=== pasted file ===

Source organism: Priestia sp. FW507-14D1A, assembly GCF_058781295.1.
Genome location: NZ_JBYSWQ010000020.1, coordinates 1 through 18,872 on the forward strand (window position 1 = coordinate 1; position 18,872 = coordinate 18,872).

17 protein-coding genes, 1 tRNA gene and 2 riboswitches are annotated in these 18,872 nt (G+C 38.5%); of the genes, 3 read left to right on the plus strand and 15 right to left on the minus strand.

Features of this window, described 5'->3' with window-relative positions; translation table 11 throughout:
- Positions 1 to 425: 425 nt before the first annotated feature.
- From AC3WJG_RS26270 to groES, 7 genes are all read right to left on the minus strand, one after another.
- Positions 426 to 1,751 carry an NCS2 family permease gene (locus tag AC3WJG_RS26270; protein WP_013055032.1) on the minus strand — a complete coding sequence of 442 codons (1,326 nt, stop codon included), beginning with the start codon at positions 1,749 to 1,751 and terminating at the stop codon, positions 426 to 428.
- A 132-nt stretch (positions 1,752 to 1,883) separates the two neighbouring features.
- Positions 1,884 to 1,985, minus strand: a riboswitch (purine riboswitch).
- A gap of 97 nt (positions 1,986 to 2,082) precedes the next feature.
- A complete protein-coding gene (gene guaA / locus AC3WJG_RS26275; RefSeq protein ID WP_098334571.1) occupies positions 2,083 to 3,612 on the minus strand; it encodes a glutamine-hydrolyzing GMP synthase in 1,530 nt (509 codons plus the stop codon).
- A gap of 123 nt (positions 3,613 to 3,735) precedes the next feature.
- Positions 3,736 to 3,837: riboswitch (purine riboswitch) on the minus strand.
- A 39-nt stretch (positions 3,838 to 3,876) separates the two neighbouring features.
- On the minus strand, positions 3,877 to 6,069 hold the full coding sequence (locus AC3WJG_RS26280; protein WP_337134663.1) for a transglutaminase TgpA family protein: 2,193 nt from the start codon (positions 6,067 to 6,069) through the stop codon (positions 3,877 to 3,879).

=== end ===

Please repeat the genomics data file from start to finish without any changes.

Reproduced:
Source organism: Priestia sp. FW507-14D1A, assembly GCF_058781295.1.
Genome location: NZ_JBYSWQ010000020.1, coordinates 1 through 18,872 on the forward strand (window position 1 = coordinate 1; position 18,872 = coordinate 18,872).

17 protein-coding genes, 1 tRNA gene and 2 riboswitches are annotated in these 18,872 nt (G+C 38.5%); of the genes, 3 read left to right on the plus strand and 15 right to left on the minus strand.

Features of this window, described 5'->3' with window-relative positions; translation table 11 throughout:
- Positions 1 to 425: 425 nt before the first annotated feature.
- From AC3WJG_RS26270 to groES, 7 genes are all read right to left on the minus strand, one after another.
- Positions 426 to 1,751 carry an NCS2 family permease gene (locus tag AC3WJG_RS26270; protein WP_013055032.1) on the minus strand — a complete coding sequence of 442 codons (1,326 nt, stop codon included), beginning with the start codon at positions 1,749 to 1,751 and terminating at the stop codon, positions 426 to 428.
- A 132-nt stretch (positions 1,752 to 1,883) separates the two neighbouring features.
- Positions 1,884 to 1,985, minus strand: a riboswitch (purine riboswitch).
- A gap of 97 nt (positions 1,986 to 2,082) precedes the next feature.
- A complete protein-coding gene (gene guaA / locus AC3WJG_RS26275; RefSeq protein ID WP_098334571.1) occupies positions 2,083 to 3,612 on the minus strand; it encodes a glutamine-hydrolyzing GMP synthase in 1,530 nt (509 codons plus the stop codon).
- A gap of 123 nt (positions 3,613 to 3,735) precedes the next feature.
- Positions 3,736 to 3,837: riboswitch (purine riboswitch) on the minus strand.
- A 39-nt stretch (positions 3,838 to 3,876) separates the two neighbouring features.
- On the minus strand, positions 3,877 to 6,069 hold the full coding sequence (locus AC3WJG_RS26280; protein WP_337134663.1) for a transglutaminase TgpA family protein: 2,193 nt from the start codon (positions 6,067 to 6,069) through the stop codon (positions 3,877 to 3,879).